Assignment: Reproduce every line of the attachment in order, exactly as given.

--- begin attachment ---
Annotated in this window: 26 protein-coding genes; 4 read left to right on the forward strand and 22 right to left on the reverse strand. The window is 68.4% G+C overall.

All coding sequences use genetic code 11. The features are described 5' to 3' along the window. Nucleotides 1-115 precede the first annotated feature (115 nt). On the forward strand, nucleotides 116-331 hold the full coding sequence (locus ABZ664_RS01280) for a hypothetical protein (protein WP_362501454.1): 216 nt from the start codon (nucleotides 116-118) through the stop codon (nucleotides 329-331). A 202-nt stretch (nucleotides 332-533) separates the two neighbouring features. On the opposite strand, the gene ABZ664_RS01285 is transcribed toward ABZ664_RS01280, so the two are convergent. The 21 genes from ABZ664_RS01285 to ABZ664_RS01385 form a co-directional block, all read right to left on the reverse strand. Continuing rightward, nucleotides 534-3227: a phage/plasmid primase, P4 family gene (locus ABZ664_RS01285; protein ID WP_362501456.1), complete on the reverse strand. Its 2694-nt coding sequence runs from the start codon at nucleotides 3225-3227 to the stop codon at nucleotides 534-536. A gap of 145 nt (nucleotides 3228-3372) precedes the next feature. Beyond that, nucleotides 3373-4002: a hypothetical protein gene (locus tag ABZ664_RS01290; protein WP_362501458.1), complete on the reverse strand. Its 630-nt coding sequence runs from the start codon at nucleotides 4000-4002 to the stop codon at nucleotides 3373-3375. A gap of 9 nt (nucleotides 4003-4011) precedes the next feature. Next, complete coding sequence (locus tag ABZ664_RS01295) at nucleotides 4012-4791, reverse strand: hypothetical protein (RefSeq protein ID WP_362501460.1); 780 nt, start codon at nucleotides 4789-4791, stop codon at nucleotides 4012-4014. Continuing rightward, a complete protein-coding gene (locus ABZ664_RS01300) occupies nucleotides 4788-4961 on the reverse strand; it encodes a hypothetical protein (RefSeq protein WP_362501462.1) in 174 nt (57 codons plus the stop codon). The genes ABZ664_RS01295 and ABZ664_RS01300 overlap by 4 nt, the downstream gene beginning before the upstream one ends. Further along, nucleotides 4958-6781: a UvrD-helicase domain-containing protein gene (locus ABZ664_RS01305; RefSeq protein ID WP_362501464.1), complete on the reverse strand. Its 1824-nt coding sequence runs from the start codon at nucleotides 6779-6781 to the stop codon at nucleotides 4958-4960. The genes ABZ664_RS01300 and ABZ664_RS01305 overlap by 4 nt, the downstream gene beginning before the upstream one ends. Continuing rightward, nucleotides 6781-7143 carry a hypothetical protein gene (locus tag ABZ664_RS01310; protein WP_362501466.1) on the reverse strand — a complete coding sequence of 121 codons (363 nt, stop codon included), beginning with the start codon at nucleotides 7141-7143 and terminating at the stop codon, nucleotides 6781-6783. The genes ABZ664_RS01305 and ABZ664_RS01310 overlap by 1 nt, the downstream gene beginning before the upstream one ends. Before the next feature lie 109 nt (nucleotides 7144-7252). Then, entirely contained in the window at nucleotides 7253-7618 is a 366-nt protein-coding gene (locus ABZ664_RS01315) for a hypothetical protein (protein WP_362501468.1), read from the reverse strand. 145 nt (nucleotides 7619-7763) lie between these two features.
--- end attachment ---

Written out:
Annotated in this window: 26 protein-coding genes; 4 read left to right on the forward strand and 22 right to left on the reverse strand. The window is 68.4% G+C overall.

All coding sequences use genetic code 11. The features are described 5' to 3' along the window. Nucleotides 1-115 precede the first annotated feature (115 nt). On the forward strand, nucleotides 116-331 hold the full coding sequence (locus ABZ664_RS01280) for a hypothetical protein (protein WP_362501454.1): 216 nt from the start codon (nucleotides 116-118) through the stop codon (nucleotides 329-331). A 202-nt stretch (nucleotides 332-533) separates the two neighbouring features. On the opposite strand, the gene ABZ664_RS01285 is transcribed toward ABZ664_RS01280, so the two are convergent. The 21 genes from ABZ664_RS01285 to ABZ664_RS01385 form a co-directional block, all read right to left on the reverse strand. Continuing rightward, nucleotides 534-3227: a phage/plasmid primase, P4 family gene (locus ABZ664_RS01285; protein ID WP_362501456.1), complete on the reverse strand. Its 2694-nt coding sequence runs from the start codon at nucleotides 3225-3227 to the stop codon at nucleotides 534-536. A gap of 145 nt (nucleotides 3228-3372) precedes the next feature. Beyond that, nucleotides 3373-4002: a hypothetical protein gene (locus tag ABZ664_RS01290; protein WP_362501458.1), complete on the reverse strand. Its 630-nt coding sequence runs from the start codon at nucleotides 4000-4002 to the stop codon at nucleotides 3373-3375. A gap of 9 nt (nucleotides 4003-4011) precedes the next feature. Next, complete coding sequence (locus tag ABZ664_RS01295) at nucleotides 4012-4791, reverse strand: hypothetical protein (RefSeq protein ID WP_362501460.1); 780 nt, start codon at nucleotides 4789-4791, stop codon at nucleotides 4012-4014. Continuing rightward, a complete protein-coding gene (locus ABZ664_RS01300) occupies nucleotides 4788-4961 on the reverse strand; it encodes a hypothetical protein (RefSeq protein WP_362501462.1) in 174 nt (57 codons plus the stop codon). The genes ABZ664_RS01295 and ABZ664_RS01300 overlap by 4 nt, the downstream gene beginning before the upstream one ends. Further along, nucleotides 4958-6781: a UvrD-helicase domain-containing protein gene (locus ABZ664_RS01305; RefSeq protein ID WP_362501464.1), complete on the reverse strand. Its 1824-nt coding sequence runs from the start codon at nucleotides 6779-6781 to the stop codon at nucleotides 4958-4960. The genes ABZ664_RS01300 and ABZ664_RS01305 overlap by 4 nt, the downstream gene beginning before the upstream one ends. Continuing rightward, nucleotides 6781-7143 carry a hypothetical protein gene (locus tag ABZ664_RS01310; protein WP_362501466.1) on the reverse strand — a complete coding sequence of 121 codons (363 nt, stop codon included), beginning with the start codon at nucleotides 7141-7143 and terminating at the stop codon, nucleotides 6781-6783. The genes ABZ664_RS01305 and ABZ664_RS01310 overlap by 1 nt, the downstream gene beginning before the upstream one ends. Before the next feature lie 109 nt (nucleotides 7144-7252). Then, entirely contained in the window at nucleotides 7253-7618 is a 366-nt protein-coding gene (locus ABZ664_RS01315) for a hypothetical protein (protein WP_362501468.1), read from the reverse strand. 145 nt (nucleotides 7619-7763) lie between these two features.